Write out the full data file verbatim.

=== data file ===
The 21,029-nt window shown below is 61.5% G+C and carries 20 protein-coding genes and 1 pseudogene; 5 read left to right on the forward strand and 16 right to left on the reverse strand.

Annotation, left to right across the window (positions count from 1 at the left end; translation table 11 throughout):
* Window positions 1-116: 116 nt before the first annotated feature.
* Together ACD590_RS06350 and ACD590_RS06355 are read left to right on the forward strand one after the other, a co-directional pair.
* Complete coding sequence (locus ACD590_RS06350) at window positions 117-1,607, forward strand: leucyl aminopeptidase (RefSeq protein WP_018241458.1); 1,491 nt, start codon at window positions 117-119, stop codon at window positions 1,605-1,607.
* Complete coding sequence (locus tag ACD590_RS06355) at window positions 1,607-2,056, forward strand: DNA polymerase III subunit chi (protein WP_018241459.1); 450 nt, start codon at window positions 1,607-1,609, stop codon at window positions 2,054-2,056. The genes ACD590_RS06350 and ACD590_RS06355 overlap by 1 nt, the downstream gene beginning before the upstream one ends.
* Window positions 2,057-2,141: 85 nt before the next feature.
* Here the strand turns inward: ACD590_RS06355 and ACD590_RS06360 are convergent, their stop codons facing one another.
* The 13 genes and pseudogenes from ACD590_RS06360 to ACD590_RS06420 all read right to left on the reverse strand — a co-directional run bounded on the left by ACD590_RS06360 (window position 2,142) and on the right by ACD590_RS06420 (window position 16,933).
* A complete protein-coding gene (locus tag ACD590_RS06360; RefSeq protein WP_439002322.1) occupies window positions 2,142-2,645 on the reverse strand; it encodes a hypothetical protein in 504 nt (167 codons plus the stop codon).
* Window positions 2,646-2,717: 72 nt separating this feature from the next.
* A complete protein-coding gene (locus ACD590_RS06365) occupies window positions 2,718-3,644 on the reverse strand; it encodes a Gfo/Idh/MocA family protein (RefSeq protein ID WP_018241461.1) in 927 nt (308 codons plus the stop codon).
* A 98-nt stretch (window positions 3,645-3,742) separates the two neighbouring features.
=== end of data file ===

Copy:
The 21,029-nt window shown below is 61.5% G+C and carries 20 protein-coding genes and 1 pseudogene; 5 read left to right on the forward strand and 16 right to left on the reverse strand.

Annotation, left to right across the window (positions count from 1 at the left end; translation table 11 throughout):
* Window positions 1-116: 116 nt before the first annotated feature.
* Together ACD590_RS06350 and ACD590_RS06355 are read left to right on the forward strand one after the other, a co-directional pair.
* Complete coding sequence (locus ACD590_RS06350) at window positions 117-1,607, forward strand: leucyl aminopeptidase (RefSeq protein WP_018241458.1); 1,491 nt, start codon at window positions 117-119, stop codon at window positions 1,605-1,607.
* Complete coding sequence (locus tag ACD590_RS06355) at window positions 1,607-2,056, forward strand: DNA polymerase III subunit chi (protein WP_018241459.1); 450 nt, start codon at window positions 1,607-1,609, stop codon at window positions 2,054-2,056. The genes ACD590_RS06350 and ACD590_RS06355 overlap by 1 nt, the downstream gene beginning before the upstream one ends.
* Window positions 2,057-2,141: 85 nt before the next feature.
* Here the strand turns inward: ACD590_RS06355 and ACD590_RS06360 are convergent, their stop codons facing one another.
* The 13 genes and pseudogenes from ACD590_RS06360 to ACD590_RS06420 all read right to left on the reverse strand — a co-directional run bounded on the left by ACD590_RS06360 (window position 2,142) and on the right by ACD590_RS06420 (window position 16,933).
* A complete protein-coding gene (locus tag ACD590_RS06360; RefSeq protein WP_439002322.1) occupies window positions 2,142-2,645 on the reverse strand; it encodes a hypothetical protein in 504 nt (167 codons plus the stop codon).
* Window positions 2,646-2,717: 72 nt separating this feature from the next.
* A complete protein-coding gene (locus ACD590_RS06365) occupies window positions 2,718-3,644 on the reverse strand; it encodes a Gfo/Idh/MocA family protein (RefSeq protein ID WP_018241461.1) in 927 nt (308 codons plus the stop codon).
* A 98-nt stretch (window positions 3,645-3,742) separates the two neighbouring features.